True Life: I’m addicted to Facebook

I never thought this would hit me so hard. I couldn’t even count the amount of times I visited this page because it was so many. I am addicted to Facebook. I looked through my history, and if I am not even on Facebook it is still open in my computer. Half the time I am stalking someone’s pictures while they’re abroad, the other half I am watching those Tasty videos (which I am also addicted to). Holy crap, I need to get off Facebook. I don’t even like it that much, that’s why I am so confused.

Another huge chunk of my search history was related to internship searching. I am currently on the search and it has honestly consumed hours of my time. This search is so much better because at least it might (hopefully) pay off in the long run. If there’s a policy internship in New York City, odds are I have already looked up the job description.

Lastly, I check the normal stuff: Canvas, ctools, netflix, and youtube. Neither of these websites have a particularly high amount compared to the other. I had a lot of exams, so canvas was used a good amount.

If I am being honest, my history scares me. Note to self: get the hell off Facebook NOW.

The Great Gatsby

Choosing a theme for a given piece of writing is never an easy task. What complicates the process most is not creating the theme itself but is finding if it has the innate ability to reflect my character.

Project 1 seemed at first particularly challenging because I was unsure of how to incorporate academic research into my piece. After talking to T, I have now cleared that up and am left with two persisting ideas:

1). Repurpose old FaceBook messages (from middle school days) into some form of story or personal narrative. Why? Because I find the way I interacted with people then to be entirely different than the way I do now and I am interested in exploring that. I am not sure why I am drawn to this idea, however I believe that everyone at some point has a desire to sift through old messages and moreover, that everyone has an interest in exploring how they used to be. Through this piece, I feel that I could reveal much about myself in addition to much about the community of social media, and about how people choose to depict and portray themselves to others through these sites.

2). Repurpose an essay I wrote for Eng 124 about what provides pleasure to viewers in a horror film, a genre that is meant to scare and upset the viewer. Through this repurpose, I would embark on the creation of my own horror piece governed by my previous research for that essay but also using new research on horror literature to turn it into a piece of writing. I don’t find any personal attachment to this idea, however.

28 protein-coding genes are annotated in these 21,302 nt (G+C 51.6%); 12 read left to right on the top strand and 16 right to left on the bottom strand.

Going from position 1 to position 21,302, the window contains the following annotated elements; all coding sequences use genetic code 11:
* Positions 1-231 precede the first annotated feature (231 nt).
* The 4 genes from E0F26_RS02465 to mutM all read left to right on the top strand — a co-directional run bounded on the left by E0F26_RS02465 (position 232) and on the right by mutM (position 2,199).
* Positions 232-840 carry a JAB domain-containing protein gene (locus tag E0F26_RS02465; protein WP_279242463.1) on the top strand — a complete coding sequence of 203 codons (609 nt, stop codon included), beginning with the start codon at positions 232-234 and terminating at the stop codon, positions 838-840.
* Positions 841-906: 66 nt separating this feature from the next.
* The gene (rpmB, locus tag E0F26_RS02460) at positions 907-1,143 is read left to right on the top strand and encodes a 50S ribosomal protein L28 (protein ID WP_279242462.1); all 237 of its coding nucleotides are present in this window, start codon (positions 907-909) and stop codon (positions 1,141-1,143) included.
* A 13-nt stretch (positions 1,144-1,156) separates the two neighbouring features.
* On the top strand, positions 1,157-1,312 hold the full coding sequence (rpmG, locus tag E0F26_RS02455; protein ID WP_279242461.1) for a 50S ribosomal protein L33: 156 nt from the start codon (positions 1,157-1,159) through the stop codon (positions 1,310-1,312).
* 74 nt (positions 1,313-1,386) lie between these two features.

Lev Manovich Article

Before reading the Lev Manovich article, I honestly did not know what to expect.  When first seeing in on the syllabus we had talked about the notion that everything we do had to do with software.  Naomi suggested that an everyday person-person conversation may not, but then retracted that and claimed that Manovich may argue otherwise.  Obviously that did not make me any more prepared for an article I knew nothing about.

While reading the article, I found myself agreeing and disagreeing with what Manovich was arguing.  I understood that people are ignoring the the software and internal design of something in favor obliviousness or the sheer simplicity of operating a machine they operate every day.  As I read on, I realized that I understood what he was saying because I was, in fact, one of those individuals who uses something like the Internet without actually knowing how it works.  Its a very interesting thing to thing about and, honestly, its something I never really thought about until reading Manovich’s article.  That admission right there, though, is exactly what Manovich is writing about.  Not only do I not know about the software that makes the internet work, I never bothered to find out.  Right this second, I am on the internet.  I am tapping away at the keyboard and words are forming in front of me.  Soon, I will click the publish button on the right of this screen and those words will be available for thousands to see, categorized and organized.  I am well aware of what is going to happen, but just as Manovich describes, I have not the slightest idea how.